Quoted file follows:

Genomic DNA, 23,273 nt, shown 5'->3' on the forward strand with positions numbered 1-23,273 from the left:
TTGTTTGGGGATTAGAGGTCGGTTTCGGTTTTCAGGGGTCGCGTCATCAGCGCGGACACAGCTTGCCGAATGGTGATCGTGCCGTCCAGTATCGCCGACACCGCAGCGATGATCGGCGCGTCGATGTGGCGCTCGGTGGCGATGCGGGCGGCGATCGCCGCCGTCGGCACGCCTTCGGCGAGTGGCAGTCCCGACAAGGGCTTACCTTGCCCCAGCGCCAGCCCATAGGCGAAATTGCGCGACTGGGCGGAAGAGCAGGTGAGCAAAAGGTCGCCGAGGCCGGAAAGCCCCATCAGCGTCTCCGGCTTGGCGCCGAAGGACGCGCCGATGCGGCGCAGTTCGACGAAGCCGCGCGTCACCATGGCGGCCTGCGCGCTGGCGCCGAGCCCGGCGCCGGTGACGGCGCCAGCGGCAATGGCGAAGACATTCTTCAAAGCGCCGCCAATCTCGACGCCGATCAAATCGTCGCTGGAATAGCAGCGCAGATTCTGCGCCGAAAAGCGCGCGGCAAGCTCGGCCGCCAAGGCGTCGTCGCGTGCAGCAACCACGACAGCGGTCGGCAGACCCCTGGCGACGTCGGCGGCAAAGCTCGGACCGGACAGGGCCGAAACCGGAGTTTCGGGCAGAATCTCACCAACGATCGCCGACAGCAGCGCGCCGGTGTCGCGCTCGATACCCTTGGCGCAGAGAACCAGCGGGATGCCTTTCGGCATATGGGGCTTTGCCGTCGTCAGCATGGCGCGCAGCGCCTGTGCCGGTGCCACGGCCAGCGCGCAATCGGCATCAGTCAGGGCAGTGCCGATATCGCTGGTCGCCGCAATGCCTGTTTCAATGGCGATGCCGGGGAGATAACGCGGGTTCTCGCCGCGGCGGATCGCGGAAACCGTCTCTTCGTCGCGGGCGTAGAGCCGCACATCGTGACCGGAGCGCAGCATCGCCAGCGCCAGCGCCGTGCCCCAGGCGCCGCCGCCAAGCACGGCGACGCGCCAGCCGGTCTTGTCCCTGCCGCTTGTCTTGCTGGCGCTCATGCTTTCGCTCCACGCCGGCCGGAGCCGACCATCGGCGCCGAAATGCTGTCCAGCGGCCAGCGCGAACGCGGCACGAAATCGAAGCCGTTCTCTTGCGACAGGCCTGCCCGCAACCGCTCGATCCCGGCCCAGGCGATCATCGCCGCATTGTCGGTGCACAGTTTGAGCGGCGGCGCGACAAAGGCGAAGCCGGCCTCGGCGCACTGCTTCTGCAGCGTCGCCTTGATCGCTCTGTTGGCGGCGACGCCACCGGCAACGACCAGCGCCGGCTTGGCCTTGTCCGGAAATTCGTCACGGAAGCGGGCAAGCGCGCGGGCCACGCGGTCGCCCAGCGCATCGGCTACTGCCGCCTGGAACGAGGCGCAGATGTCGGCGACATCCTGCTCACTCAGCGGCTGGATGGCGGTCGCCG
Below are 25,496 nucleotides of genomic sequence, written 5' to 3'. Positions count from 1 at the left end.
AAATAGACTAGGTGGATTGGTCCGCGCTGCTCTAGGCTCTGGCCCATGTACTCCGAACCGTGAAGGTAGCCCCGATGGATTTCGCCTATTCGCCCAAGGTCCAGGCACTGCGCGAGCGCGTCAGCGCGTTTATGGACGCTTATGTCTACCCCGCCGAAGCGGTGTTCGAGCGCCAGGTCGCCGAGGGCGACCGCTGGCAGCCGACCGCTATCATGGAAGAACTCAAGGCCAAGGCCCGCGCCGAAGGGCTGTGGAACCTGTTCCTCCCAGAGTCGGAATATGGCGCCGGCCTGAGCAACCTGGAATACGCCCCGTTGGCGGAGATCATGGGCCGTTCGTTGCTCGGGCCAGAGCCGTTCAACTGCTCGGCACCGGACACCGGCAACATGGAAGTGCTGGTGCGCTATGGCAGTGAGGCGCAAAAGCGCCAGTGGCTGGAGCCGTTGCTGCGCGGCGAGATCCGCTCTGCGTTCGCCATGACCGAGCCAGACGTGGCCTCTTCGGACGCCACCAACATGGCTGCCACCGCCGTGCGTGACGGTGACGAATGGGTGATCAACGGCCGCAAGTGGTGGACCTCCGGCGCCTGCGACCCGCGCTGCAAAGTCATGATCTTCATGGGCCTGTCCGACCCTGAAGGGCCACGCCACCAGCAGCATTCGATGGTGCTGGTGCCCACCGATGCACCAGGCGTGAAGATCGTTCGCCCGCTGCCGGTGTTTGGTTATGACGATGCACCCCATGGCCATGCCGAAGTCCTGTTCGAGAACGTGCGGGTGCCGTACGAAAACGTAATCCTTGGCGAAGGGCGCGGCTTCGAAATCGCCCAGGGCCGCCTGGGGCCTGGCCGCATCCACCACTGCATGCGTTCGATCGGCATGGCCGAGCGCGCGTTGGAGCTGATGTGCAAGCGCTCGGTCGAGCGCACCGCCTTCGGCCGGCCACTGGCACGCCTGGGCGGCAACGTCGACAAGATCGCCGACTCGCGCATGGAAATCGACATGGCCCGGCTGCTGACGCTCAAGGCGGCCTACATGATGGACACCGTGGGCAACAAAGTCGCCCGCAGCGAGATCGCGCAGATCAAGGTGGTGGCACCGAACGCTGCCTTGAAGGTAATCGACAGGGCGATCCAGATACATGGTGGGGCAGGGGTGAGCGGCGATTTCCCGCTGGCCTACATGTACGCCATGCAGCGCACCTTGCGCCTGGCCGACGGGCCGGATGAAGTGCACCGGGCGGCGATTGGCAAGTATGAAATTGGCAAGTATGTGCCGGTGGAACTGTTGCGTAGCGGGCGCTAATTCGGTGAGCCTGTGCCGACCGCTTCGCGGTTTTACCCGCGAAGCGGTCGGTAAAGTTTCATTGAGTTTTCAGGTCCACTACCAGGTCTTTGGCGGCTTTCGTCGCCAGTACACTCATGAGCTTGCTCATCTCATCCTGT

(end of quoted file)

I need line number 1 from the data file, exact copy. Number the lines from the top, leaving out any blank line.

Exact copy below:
Genomic DNA, 23,273 nt, shown 5'->3' on the forward strand with positions numbered 1-23,273 from the left: